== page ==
Why are white professors silent on lack of black scholars?

2014-11-16 15:00

In the ongoing debate concerning black professors at South African universities, Adam Haupt raises an important question in the article “Black professors stalled by policy”.

The silence is about protecting white male privilege, which is under scrutiny in South Africa’s university system.

It is about the privilege of the white membership of the university council and senate, which is not concerned about change to reflect the demographics of the population of the country and the institutional culture that is privileged above the diversities of the cultures that were affirmed by the post-1994 dispensation.

This institutional culture has done very little to accommodate the cultures that did not historically belong to the institution.

We have paid lip service to university curriculums and that is why we have a paucity of black professors at our higher education institutions.

Curriculums must be at the centre of university transformation. What has not changed profoundly is that white, male professors continue to teach the research proposals they accept, support, fund and advise in postgraduate studies at MA, PhD and postdoctoral levels.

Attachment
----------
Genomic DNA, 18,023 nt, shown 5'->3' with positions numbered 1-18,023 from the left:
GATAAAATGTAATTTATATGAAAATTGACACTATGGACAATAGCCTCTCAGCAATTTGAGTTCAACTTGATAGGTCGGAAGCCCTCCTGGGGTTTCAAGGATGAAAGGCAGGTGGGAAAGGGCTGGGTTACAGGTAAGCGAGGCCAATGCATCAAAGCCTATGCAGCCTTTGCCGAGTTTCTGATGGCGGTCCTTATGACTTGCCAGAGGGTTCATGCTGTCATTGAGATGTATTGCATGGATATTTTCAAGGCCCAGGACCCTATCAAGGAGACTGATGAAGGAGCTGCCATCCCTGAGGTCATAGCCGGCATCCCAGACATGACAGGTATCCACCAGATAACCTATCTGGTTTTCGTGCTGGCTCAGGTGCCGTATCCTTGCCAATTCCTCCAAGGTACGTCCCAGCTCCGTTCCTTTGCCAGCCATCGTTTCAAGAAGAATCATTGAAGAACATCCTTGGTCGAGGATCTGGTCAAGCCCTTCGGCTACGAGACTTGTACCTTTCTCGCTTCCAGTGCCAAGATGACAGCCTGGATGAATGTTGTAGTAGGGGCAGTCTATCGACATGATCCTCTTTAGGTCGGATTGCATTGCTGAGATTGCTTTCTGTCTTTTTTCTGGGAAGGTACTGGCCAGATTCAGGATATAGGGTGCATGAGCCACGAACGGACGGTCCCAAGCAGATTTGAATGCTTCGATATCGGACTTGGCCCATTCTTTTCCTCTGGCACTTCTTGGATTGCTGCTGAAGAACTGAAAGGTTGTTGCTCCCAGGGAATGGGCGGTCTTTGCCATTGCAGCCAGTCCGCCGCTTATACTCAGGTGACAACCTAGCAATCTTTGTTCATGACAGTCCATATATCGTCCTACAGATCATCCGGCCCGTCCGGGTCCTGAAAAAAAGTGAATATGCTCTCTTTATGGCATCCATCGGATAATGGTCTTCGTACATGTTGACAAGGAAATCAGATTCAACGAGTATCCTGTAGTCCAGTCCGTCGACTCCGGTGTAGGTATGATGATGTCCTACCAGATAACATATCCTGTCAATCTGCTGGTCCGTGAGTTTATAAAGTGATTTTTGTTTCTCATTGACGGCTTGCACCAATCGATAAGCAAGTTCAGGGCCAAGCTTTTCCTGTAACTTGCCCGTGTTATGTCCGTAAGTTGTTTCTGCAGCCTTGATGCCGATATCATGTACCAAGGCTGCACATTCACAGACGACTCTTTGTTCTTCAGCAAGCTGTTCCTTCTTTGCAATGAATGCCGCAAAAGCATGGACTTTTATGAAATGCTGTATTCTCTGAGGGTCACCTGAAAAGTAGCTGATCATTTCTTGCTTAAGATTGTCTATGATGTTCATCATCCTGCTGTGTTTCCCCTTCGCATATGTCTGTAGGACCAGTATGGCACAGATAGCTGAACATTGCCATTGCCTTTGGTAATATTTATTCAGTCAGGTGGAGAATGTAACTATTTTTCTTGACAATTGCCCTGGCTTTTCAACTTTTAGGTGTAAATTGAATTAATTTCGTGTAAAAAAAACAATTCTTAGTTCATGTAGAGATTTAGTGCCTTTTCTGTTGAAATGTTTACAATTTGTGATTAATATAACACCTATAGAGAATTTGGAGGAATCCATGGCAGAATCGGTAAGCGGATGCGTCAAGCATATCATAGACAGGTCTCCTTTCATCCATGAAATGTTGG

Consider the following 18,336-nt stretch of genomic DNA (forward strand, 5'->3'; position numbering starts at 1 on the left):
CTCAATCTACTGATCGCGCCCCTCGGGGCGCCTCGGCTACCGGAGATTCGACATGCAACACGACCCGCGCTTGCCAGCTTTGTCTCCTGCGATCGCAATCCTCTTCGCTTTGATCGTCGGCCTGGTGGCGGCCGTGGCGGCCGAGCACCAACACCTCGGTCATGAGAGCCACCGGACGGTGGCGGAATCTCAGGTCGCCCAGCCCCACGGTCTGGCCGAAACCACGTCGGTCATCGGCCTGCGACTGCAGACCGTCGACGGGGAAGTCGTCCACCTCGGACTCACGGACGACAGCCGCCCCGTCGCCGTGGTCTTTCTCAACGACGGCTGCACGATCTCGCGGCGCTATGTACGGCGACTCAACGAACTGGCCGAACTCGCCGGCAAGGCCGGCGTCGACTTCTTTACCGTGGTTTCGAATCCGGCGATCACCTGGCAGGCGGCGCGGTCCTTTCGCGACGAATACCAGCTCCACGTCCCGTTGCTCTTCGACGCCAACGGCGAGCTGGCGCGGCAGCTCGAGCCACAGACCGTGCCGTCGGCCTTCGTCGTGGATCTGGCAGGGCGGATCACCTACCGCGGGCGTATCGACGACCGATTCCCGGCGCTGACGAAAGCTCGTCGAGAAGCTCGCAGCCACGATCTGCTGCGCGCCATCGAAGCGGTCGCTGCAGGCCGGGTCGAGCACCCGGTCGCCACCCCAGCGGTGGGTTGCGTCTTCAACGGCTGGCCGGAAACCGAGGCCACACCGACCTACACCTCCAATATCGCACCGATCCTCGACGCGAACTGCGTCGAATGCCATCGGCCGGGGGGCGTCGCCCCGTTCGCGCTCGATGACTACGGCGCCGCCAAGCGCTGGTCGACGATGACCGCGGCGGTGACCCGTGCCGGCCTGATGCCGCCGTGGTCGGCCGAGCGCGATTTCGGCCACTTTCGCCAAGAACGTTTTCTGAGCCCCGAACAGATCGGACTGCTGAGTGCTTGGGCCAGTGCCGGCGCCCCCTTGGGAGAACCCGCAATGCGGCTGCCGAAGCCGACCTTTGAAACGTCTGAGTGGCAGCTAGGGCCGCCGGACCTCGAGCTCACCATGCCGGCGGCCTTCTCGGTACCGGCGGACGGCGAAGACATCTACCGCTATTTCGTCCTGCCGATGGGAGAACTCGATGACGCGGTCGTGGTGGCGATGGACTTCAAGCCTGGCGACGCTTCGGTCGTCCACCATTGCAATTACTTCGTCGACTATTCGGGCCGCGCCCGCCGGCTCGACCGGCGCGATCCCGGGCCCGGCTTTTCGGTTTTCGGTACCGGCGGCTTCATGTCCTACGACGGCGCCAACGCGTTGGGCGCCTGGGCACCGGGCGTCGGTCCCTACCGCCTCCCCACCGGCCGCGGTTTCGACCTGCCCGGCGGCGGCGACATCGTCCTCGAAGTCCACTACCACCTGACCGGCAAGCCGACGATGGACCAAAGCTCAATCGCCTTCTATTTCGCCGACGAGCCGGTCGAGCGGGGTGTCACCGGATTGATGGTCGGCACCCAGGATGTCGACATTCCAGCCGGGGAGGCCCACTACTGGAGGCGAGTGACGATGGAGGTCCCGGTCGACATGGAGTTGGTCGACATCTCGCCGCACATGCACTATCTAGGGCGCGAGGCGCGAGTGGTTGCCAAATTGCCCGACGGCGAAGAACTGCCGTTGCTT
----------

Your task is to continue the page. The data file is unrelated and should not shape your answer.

When our curriculums meaningfully acknowledge Africa and cease to pretend that our education does very little to serve Africa and African people, our universities will have enough black professors.

Many silent professors do not know Africa and African languages, since their scholarships are not about Africa.

For example, in medicine, health, heritage, arts and culture, black students enter universities with knowledge in the medium of their respective African languages and cultures from their communities about herbs that grow naturally in the vegetation of their back yards.

They also possess a knowledge about their heritage, arts and culture that is not necessarily housed in buildings called museums or galleries, but are carried in their heads and preserved in intangible ways that are then passed on to their children.

Ramoupi is a researcher at the Council on Higher Education

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